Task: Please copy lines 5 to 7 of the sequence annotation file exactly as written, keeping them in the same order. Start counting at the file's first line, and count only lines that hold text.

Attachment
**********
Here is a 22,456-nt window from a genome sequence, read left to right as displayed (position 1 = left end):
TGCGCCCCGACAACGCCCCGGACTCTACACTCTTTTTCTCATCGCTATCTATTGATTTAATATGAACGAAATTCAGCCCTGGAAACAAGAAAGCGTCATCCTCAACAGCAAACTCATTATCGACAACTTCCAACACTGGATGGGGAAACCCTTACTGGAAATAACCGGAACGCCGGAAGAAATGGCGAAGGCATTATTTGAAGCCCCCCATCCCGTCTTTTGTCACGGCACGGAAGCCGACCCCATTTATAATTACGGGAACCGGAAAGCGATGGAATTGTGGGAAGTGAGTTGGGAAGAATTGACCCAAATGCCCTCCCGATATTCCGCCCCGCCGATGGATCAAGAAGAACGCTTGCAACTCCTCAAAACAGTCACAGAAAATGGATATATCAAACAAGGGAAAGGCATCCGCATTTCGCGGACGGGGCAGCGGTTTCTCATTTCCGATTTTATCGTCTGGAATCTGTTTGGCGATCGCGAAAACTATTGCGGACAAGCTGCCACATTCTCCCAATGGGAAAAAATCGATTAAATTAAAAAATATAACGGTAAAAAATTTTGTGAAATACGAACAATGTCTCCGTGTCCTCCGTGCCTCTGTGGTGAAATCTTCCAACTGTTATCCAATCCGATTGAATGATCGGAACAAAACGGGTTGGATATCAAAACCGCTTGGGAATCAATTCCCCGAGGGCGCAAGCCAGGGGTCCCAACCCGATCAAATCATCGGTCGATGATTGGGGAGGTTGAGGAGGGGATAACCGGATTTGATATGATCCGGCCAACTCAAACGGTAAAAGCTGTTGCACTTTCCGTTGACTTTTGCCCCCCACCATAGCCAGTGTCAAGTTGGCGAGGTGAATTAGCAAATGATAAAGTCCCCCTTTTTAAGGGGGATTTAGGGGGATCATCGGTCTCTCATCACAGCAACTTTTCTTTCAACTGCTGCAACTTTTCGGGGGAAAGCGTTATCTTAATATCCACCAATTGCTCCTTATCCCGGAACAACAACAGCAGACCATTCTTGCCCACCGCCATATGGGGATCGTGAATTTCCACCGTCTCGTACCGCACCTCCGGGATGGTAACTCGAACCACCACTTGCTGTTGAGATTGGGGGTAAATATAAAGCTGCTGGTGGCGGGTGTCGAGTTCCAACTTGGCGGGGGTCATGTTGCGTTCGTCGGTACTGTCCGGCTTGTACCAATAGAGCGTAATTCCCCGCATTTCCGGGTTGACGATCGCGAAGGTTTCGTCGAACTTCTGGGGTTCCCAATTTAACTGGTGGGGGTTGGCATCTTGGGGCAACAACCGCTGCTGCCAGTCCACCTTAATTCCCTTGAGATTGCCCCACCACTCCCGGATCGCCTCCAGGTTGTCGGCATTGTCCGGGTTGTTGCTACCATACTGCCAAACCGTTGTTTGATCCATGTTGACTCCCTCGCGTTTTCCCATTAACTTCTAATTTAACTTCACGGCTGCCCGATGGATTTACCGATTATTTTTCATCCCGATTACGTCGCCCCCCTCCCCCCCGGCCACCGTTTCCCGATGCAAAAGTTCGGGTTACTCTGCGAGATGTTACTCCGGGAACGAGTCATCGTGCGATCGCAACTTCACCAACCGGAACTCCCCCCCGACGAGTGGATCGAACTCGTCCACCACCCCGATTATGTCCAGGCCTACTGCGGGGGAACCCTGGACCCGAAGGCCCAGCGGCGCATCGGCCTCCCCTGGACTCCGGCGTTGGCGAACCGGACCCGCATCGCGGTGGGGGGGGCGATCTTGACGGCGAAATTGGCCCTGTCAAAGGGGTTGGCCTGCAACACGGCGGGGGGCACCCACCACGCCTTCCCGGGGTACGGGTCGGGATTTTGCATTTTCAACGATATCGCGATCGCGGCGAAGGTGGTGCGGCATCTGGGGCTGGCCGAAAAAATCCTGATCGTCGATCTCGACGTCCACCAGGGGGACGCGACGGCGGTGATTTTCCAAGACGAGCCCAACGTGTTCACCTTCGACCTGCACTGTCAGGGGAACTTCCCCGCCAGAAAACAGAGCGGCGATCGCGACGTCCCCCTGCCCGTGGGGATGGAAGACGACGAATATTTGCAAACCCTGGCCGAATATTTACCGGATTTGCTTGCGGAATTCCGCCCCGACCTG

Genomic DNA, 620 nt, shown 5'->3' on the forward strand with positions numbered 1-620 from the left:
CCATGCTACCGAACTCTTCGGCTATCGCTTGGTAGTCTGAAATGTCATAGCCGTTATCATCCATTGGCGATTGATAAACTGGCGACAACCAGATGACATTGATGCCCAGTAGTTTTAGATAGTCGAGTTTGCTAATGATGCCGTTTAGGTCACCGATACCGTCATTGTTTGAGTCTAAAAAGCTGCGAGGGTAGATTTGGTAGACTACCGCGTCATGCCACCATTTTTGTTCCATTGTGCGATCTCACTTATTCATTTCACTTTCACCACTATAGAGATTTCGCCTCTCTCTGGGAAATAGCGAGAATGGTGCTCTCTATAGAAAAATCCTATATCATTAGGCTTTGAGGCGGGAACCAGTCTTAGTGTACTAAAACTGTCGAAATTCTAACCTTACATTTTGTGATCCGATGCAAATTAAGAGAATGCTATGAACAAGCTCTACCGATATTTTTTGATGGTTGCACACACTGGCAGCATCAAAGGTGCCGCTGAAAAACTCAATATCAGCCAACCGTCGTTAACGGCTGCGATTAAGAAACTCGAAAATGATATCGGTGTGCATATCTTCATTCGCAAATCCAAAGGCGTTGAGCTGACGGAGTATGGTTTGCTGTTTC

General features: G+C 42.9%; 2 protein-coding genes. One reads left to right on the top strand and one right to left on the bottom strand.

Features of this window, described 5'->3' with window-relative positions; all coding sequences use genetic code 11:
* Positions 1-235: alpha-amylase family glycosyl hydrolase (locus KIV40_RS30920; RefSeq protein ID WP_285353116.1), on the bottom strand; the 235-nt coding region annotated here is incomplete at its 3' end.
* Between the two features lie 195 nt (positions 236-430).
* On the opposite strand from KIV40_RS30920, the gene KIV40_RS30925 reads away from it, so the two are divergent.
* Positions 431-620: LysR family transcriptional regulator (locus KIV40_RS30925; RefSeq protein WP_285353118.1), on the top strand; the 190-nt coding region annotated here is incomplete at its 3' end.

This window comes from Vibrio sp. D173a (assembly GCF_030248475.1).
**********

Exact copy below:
General features: G+C 42.9%; 2 protein-coding genes. One reads left to right on the top strand and one right to left on the bottom strand.

Features of this window, described 5'->3' with window-relative positions; all coding sequences use genetic code 11:
* Positions 1-235: alpha-amylase family glycosyl hydrolase (locus KIV40_RS30920; RefSeq protein ID WP_285353116.1), on the bottom strand; the 235-nt coding region annotated here is incomplete at its 3' end.